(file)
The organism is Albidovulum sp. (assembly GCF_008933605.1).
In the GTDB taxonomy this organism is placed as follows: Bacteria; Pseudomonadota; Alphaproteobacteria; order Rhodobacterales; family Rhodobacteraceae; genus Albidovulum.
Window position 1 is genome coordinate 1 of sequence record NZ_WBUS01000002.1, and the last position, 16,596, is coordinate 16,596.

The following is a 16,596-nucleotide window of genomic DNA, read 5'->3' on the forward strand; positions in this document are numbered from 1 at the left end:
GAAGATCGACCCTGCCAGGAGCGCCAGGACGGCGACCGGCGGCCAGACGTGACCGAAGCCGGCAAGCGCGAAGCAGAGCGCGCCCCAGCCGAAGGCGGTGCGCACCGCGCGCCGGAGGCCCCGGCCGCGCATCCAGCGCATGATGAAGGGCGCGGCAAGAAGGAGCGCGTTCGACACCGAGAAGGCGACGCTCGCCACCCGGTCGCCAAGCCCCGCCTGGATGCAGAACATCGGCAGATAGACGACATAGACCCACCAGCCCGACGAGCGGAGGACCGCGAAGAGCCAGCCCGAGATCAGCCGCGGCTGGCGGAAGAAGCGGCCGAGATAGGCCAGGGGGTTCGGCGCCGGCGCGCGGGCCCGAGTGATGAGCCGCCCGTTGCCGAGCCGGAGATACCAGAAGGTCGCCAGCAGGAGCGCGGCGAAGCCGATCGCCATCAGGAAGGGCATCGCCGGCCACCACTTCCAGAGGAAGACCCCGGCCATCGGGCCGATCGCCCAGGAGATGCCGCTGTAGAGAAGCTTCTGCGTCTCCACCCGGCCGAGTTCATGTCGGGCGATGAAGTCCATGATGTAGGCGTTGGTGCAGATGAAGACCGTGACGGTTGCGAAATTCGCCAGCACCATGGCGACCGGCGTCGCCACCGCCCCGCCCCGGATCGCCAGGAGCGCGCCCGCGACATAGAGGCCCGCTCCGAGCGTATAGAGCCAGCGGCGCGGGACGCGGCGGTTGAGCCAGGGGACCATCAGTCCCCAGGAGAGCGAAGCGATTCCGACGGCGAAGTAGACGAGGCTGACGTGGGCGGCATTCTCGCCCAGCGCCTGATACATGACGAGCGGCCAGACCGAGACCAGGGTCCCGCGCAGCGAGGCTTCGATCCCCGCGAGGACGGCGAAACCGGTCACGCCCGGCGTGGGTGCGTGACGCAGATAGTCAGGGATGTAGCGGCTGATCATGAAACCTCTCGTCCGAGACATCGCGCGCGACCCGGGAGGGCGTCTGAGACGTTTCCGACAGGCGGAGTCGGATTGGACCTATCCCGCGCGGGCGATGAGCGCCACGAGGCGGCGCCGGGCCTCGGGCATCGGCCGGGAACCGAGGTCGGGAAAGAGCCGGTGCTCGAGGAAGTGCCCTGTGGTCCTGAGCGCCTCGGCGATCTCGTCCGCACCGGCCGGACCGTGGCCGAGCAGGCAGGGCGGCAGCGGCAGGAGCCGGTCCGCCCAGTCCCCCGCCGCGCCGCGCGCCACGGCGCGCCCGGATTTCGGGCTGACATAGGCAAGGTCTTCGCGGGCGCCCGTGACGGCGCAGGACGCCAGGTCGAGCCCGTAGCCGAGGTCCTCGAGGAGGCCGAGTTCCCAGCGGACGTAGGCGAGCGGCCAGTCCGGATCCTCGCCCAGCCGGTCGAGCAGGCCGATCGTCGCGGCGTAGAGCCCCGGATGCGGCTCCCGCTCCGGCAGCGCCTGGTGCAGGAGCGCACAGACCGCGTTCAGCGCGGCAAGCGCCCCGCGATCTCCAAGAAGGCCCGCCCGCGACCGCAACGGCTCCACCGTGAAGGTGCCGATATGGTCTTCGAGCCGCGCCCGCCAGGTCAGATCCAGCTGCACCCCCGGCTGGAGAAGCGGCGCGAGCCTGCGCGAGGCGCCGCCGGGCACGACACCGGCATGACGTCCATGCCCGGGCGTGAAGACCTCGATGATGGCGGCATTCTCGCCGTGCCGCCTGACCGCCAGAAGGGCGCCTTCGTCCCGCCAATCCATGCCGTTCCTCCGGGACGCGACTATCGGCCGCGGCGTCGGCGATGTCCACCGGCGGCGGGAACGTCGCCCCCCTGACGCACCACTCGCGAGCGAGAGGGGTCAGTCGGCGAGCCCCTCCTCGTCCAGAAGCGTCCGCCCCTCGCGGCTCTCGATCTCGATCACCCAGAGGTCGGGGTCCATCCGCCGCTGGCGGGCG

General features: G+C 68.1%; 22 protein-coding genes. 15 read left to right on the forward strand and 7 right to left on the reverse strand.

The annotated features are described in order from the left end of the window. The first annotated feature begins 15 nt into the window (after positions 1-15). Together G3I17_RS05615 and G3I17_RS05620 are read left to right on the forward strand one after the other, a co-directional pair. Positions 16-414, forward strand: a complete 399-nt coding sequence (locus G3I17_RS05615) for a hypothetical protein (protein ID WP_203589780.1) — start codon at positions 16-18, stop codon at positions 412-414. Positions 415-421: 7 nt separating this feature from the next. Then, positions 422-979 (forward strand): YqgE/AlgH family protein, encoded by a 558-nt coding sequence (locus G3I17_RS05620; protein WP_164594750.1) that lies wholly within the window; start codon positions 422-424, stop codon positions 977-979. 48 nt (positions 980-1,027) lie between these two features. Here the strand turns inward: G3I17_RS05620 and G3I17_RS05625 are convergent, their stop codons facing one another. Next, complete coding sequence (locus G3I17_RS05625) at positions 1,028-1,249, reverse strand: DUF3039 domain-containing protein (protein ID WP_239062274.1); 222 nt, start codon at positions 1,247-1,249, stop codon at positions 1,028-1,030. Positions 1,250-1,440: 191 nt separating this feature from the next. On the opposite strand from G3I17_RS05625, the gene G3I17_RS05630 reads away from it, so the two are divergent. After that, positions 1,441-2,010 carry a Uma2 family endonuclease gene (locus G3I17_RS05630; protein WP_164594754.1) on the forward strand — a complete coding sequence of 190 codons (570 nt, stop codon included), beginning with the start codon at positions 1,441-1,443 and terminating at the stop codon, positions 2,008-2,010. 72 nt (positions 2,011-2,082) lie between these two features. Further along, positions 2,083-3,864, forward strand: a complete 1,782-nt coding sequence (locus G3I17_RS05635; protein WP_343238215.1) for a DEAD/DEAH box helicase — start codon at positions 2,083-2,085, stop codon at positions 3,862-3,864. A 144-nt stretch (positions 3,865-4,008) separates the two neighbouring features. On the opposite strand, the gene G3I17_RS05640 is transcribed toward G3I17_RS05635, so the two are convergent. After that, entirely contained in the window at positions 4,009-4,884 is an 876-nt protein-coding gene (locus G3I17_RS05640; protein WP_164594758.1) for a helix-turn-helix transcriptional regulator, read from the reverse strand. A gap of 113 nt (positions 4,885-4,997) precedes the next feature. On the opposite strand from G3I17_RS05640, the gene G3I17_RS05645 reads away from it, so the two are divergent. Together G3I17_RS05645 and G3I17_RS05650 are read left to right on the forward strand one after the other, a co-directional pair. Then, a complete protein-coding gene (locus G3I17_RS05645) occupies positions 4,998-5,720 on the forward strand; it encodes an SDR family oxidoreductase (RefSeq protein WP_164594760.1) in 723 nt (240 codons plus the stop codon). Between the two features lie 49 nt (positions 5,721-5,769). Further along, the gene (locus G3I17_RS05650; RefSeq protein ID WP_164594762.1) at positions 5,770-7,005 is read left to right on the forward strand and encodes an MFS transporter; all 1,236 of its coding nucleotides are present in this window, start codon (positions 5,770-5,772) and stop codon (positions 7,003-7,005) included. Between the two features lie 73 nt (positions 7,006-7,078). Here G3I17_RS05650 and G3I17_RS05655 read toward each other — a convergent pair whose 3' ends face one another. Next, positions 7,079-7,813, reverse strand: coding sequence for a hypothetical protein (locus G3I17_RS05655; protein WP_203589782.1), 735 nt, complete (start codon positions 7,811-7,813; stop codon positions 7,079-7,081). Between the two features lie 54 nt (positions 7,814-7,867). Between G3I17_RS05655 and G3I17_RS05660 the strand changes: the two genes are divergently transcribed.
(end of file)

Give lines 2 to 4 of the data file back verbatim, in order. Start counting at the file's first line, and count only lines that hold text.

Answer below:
In the GTDB taxonomy this organism is placed as follows: Bacteria; Pseudomonadota; Alphaproteobacteria; order Rhodobacterales; family Rhodobacteraceae; genus Albidovulum.
Window position 1 is genome coordinate 1 of sequence record NZ_WBUS01000002.1, and the last position, 16,596, is coordinate 16,596.

The following is a 16,596-nucleotide window of genomic DNA, read 5'->3' on the forward strand; positions in this document are numbered from 1 at the left end: